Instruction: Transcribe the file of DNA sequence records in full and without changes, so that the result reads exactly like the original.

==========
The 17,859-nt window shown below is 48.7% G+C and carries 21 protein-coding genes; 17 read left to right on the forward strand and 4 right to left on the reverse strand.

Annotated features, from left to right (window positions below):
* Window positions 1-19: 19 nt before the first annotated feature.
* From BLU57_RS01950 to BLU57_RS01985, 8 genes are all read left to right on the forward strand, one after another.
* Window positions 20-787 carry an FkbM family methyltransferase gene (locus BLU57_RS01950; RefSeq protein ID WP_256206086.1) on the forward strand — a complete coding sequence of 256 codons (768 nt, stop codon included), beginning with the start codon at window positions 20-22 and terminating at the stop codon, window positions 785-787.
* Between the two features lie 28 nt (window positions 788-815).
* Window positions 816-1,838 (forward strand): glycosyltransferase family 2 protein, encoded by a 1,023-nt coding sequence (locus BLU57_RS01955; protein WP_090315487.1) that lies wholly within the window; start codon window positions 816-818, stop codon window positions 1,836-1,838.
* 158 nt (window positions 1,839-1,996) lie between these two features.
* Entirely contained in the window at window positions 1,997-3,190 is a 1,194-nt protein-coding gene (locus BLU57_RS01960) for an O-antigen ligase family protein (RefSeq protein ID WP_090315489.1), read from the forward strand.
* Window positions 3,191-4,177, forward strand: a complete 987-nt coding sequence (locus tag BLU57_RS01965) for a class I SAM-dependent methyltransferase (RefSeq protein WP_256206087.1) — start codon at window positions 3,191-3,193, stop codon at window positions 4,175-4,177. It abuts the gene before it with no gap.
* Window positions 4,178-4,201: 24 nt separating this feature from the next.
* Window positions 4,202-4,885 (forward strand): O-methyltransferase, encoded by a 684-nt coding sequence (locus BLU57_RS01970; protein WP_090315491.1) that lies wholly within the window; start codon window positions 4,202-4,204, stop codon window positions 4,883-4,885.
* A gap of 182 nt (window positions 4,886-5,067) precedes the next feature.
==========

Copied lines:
The 17,859-nt window shown below is 48.7% G+C and carries 21 protein-coding genes; 17 read left to right on the forward strand and 4 right to left on the reverse strand.

Annotated features, from left to right (window positions below):
* Window positions 1-19: 19 nt before the first annotated feature.
* From BLU57_RS01950 to BLU57_RS01985, 8 genes are all read left to right on the forward strand, one after another.
* Window positions 20-787 carry an FkbM family methyltransferase gene (locus BLU57_RS01950; RefSeq protein ID WP_256206086.1) on the forward strand — a complete coding sequence of 256 codons (768 nt, stop codon included), beginning with the start codon at window positions 20-22 and terminating at the stop codon, window positions 785-787.
* Between the two features lie 28 nt (window positions 788-815).
* Window positions 816-1,838 (forward strand): glycosyltransferase family 2 protein, encoded by a 1,023-nt coding sequence (locus BLU57_RS01955; protein WP_090315487.1) that lies wholly within the window; start codon window positions 816-818, stop codon window positions 1,836-1,838.
* 158 nt (window positions 1,839-1,996) lie between these two features.
* Entirely contained in the window at window positions 1,997-3,190 is a 1,194-nt protein-coding gene (locus BLU57_RS01960) for an O-antigen ligase family protein (RefSeq protein ID WP_090315489.1), read from the forward strand.
* Window positions 3,191-4,177, forward strand: a complete 987-nt coding sequence (locus tag BLU57_RS01965) for a class I SAM-dependent methyltransferase (RefSeq protein WP_256206087.1) — start codon at window positions 3,191-3,193, stop codon at window positions 4,175-4,177. It abuts the gene before it with no gap.
* Window positions 4,178-4,201: 24 nt separating this feature from the next.
* Window positions 4,202-4,885 (forward strand): O-methyltransferase, encoded by a 684-nt coding sequence (locus BLU57_RS01970; protein WP_090315491.1) that lies wholly within the window; start codon window positions 4,202-4,204, stop codon window positions 4,883-4,885.
* A gap of 182 nt (window positions 4,886-5,067) precedes the next feature.